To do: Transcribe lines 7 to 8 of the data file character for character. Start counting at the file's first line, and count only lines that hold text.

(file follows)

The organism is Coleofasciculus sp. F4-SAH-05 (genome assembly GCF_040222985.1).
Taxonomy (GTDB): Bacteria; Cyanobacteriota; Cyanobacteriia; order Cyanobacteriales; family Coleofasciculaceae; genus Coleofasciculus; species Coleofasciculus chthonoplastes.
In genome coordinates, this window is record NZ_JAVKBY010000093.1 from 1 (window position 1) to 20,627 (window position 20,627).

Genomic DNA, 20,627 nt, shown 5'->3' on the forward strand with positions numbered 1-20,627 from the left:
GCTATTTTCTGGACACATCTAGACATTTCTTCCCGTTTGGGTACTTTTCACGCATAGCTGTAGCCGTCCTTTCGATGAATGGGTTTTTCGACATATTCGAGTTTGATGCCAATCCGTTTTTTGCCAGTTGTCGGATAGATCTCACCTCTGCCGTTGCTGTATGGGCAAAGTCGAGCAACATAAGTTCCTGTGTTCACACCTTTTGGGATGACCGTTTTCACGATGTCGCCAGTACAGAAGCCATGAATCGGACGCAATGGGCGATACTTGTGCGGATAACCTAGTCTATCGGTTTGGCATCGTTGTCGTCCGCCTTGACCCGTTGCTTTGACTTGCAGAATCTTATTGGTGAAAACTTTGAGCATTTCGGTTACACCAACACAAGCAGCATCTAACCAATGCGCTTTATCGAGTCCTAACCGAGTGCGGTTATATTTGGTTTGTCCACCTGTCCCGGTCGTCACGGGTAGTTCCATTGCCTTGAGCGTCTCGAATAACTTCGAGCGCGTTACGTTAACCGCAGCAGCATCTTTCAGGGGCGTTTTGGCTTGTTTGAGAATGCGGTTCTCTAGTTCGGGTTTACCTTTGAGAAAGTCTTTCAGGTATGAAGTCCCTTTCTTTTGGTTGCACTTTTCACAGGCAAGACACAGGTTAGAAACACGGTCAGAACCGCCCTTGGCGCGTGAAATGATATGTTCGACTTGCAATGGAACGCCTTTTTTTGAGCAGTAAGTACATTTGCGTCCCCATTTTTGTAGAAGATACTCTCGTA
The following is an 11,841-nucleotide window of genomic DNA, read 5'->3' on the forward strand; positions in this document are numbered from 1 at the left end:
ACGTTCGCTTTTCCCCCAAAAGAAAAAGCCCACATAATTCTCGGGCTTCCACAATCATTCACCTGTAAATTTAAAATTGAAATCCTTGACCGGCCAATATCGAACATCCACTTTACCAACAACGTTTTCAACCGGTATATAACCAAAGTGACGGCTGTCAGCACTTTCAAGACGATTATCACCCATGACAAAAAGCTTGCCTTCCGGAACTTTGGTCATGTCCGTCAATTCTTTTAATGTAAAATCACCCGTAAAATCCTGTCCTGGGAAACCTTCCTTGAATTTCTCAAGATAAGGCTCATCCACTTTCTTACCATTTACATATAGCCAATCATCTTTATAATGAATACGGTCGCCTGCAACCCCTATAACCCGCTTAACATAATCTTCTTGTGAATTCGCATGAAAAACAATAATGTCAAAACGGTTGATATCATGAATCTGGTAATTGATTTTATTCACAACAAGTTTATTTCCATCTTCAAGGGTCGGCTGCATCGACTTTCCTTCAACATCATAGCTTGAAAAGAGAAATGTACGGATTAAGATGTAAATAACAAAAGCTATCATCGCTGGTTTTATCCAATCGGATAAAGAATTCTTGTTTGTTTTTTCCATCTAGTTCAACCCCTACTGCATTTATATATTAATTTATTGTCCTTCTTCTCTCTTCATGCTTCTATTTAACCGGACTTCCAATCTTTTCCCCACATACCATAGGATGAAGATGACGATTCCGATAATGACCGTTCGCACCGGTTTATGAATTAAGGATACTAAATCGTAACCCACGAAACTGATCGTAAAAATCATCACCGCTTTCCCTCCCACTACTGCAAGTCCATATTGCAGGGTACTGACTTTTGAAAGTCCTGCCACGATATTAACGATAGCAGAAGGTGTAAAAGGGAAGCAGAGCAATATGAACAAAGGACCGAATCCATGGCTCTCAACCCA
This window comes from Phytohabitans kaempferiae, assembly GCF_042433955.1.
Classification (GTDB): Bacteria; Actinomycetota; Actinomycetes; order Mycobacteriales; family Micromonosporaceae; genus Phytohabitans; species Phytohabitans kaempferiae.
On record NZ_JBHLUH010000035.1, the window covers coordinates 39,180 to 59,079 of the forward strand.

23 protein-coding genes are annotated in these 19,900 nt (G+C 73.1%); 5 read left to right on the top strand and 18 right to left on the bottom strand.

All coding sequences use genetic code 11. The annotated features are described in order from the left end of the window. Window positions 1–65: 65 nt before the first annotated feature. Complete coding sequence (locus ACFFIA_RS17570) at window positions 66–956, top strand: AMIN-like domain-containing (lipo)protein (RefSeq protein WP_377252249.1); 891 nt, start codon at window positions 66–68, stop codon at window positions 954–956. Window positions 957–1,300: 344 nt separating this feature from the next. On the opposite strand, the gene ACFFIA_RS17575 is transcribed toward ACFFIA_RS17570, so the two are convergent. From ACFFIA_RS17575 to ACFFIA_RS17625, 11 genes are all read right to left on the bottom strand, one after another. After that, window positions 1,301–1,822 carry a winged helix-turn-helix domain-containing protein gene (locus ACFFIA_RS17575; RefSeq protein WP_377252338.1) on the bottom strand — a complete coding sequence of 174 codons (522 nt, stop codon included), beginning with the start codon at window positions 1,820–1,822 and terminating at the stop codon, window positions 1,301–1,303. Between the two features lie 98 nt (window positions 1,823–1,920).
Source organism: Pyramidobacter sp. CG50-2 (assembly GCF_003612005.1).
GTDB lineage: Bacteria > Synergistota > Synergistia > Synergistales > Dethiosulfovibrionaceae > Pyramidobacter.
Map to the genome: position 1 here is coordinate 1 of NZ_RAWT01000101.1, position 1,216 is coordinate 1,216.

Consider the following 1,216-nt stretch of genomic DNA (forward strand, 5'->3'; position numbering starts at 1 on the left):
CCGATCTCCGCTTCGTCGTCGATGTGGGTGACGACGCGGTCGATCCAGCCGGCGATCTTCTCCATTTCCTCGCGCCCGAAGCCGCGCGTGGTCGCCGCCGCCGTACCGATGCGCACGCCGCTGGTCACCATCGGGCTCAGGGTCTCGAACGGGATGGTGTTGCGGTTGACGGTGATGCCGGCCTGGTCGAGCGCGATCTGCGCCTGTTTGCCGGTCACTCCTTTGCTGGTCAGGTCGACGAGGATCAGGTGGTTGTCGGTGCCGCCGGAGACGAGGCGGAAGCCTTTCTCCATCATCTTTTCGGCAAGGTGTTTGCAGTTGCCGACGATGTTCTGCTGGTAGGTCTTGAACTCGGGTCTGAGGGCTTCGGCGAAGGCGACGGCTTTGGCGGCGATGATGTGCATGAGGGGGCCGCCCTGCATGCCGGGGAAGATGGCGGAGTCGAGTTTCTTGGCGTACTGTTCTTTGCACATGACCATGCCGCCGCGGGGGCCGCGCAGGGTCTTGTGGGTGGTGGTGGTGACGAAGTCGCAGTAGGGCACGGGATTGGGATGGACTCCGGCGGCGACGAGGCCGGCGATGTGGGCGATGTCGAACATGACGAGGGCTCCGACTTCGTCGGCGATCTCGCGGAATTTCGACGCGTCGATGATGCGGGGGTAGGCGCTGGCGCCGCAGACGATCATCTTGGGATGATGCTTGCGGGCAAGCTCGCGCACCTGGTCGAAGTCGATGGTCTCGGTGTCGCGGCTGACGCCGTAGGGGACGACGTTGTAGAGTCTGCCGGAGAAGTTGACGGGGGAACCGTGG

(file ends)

ACGTTCGCTTTTCCCCCAAAAGAAAAAGCCCACATAATTCTCGGGCTTCCACAATCATTCACCTGTAAATTTAAAATTGAAATCCTTGACCGGCCAATATCGAACATCCACTTTACCAACAACGTTTTCAACCGGTATATAACCAAAGTGACGGCTGTCAGCACTTTCAAGACGATTATCACCCATGACAAAAAGCTTGCCTTCCGGAACTTTGGTCATGTCCGTCAATTCTTTTAATGTAAAATCACCCGTAAAATCCTGTCCTGGGAAACCTTCCTTGAATTTCTCAAGATAAGGCTCATCCACTTTCTTACCATTTACATATAGCCAATCATCTTTATAATGAATACGGTCGCCTGCAACCCCTATAACCCGCTTAACATAATCTTCTTGTGAATTCGCATGAAAAACAATAATGTCAAAACGGTTGATATCATGAATCTGGTAATTGATTTTATTCACAACAAGTTTATTTCCATCTTCAAGGGTCGGCTGCATCGACTTTCCTTCAACATCATAGCTTGAAAAGAGAAATGTACGGATTAAGATGTAAATAACAAAAGCTATCATCGCTGGTTTTATCCAATCGGATAAAGAATTCTTGTTTGTTTTTTCCATCTAGTTCAACCCCTACTGCATTTATATATTAATTTATTGTCCTTCTTCTCTCTTCATGCTTCTATTTAACCGGACTTCCAATCTTTTCCCCACATACCATAGGATGAAGATGACGATTCCGATAATGACCGTTCGCACCGGTTTATGAATTAAGGATACTAAATCGTAACCCACGAAACTGATCGTAAAAATCATCACCGCTTTCCCTCCCACTACTGCAAGTCCATATTGCAGGGTACTGACTTTTGAAAGTCCTGCCACGATATTAACGATAGCAGAAGGTGTAAAAGGGAAGCAGAGCAATATGAACAAAGGACCGAATCCATGGCTCTCAACCCA
This window comes from Phytohabitans kaempferiae, assembly GCF_042433955.1.